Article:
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By Richard R. Zaragoza

Talk about being in a tough spot. Members of Congress are urging the FCC to broker an agreement between Cablevision and Fox in their ongoing retransmission consent dispute. Cablevision’s subscribers in the impacted areas are worried that the contractual dispute will not end any time soon and the FCC is obviously concerned with the consumer disruption. But what can the FCC actually do? The answer is, not much, and it appears to be doing all it can at the moment.

As a matter of longstanding policy, the FCC has generally refused to get involved in private contractual disputes between companies it regulates. And as we discussed in a previous post, with respect to retransmission consent, the FCC does not have the authority under the Communications Act to force Cablevision and Fox to come to an agreement or to require interim carriage while the parties continue to negotiate.

In other words, the FCC’s hands are largely tied. FCC Chairman Genachowski as recently as last night issued a press release again urging the parties to reach a deal, but absent evidence of a lack of good faith negotiating tactics by the parties, there is little more that he or the FCC can do.

In order to help Cablevision’s subscribers figure out what to do, the FCC has issued a Consumer Advisory that explains what’s going on with the dispute and provides suggestions that may be at a Cablevision subscribers’ disposal. The Advisory is called “What Cablevision Subscribers Should Know About Receiving Fox-Owned Stations WNYW (NY), WWOR (NJ) & WTRF (PA)”, and the document provides an excellent informational resource for any pay-TV subscriber who might be affected by the expiration of a retransmission consent agreement. In my view, the Alert also strongly suggests that subscribers in such circumstances generally have a number of viable alternatives so that they can continue to view their favorite television stations.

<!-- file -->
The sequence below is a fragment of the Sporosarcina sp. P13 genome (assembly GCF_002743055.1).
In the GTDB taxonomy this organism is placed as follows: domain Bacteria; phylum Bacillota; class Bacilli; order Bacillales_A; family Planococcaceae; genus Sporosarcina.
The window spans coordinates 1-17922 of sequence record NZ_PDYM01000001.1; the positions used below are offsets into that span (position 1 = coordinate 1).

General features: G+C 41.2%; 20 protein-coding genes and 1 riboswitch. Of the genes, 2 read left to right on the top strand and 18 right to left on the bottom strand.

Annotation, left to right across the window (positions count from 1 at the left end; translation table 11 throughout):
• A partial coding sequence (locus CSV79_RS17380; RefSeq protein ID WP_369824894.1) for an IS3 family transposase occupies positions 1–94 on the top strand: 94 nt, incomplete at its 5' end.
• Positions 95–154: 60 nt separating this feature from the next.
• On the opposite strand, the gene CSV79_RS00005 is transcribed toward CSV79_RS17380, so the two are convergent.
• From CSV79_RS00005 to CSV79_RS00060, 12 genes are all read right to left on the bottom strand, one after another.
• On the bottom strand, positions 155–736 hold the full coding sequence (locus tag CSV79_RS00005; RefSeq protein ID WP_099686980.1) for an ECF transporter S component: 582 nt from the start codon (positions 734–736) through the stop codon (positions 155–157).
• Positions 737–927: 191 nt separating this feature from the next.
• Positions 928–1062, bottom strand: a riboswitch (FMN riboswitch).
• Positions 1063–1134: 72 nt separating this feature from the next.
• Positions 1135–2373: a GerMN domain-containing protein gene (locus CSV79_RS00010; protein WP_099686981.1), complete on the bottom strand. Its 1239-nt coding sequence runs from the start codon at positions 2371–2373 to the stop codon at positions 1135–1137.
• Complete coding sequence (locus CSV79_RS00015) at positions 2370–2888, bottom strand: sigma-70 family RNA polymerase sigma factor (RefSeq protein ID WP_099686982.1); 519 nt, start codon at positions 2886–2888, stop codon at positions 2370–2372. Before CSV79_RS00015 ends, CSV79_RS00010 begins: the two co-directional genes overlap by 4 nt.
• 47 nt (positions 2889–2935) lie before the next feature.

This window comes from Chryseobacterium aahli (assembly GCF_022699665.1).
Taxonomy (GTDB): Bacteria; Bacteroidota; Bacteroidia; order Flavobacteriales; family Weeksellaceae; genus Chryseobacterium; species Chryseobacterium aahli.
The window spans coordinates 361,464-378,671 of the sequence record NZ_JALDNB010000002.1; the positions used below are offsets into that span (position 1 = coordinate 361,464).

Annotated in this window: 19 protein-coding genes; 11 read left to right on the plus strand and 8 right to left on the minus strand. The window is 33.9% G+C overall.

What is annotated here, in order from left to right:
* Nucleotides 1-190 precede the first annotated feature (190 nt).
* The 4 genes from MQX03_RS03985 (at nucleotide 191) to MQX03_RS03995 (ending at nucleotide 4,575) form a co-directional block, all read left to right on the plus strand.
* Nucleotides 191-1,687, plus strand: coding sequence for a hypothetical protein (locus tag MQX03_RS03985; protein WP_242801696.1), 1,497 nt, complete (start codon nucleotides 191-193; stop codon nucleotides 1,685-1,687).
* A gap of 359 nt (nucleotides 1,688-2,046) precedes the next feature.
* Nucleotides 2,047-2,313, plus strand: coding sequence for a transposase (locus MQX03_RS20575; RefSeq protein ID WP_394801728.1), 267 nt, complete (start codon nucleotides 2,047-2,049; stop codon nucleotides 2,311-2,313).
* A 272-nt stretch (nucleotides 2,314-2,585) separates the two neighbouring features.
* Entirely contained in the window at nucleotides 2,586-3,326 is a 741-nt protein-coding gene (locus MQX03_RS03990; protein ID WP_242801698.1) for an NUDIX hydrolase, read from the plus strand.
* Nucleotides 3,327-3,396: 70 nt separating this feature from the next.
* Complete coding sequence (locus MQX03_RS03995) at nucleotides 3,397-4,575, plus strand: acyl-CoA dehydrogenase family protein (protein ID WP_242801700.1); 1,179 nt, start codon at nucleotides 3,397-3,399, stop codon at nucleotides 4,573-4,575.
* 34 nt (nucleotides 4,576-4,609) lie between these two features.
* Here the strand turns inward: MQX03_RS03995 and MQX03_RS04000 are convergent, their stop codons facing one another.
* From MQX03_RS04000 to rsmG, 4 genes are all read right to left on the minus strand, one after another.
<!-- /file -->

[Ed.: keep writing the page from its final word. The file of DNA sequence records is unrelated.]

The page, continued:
The Alert makes it clear that Cablevision may carry the Fox station signals and their programming only if Cablevision and Fox reach a mutually acceptable agreement. Importantly, the Alert also makes clear that subscribers to Cablevision have a number of alternatives to allow them to continue to view the Fox stations and their programs by using other pay-TV providers such as AT&T, DIRECTV, DISH Network, RCN and Verizon FIOS, or viewing the stations over-the-air using a digital television set or an analog TV set connected to a digital-to-analog converter box (using an appropriate antenna in either case). In short, because a number of viewing options are available to the public, no one is prevented from continuing to watch the stations just because Cablevision and Fox have been unable to reach a mutual agreement on the terms of an extension or renewal of their carriage agreement.

The FCC’s Alert was issued in the midst of calls from Members of Congress, U.S. Senators and others that Cablevision and Fox be ordered to submit to binding arbitration. By the FCC’s action in publishing the Alert, the Commission signals that it does not have the authority either to command agreement between these private parties or to force them into arbitration. The Alert also supports the view that such action is not needed to protect the public because competition from other pay-TV providers, as well as free over-the-air access via indoor or outdoor antennae, assure the public of the continued availability of affected stations and their programming.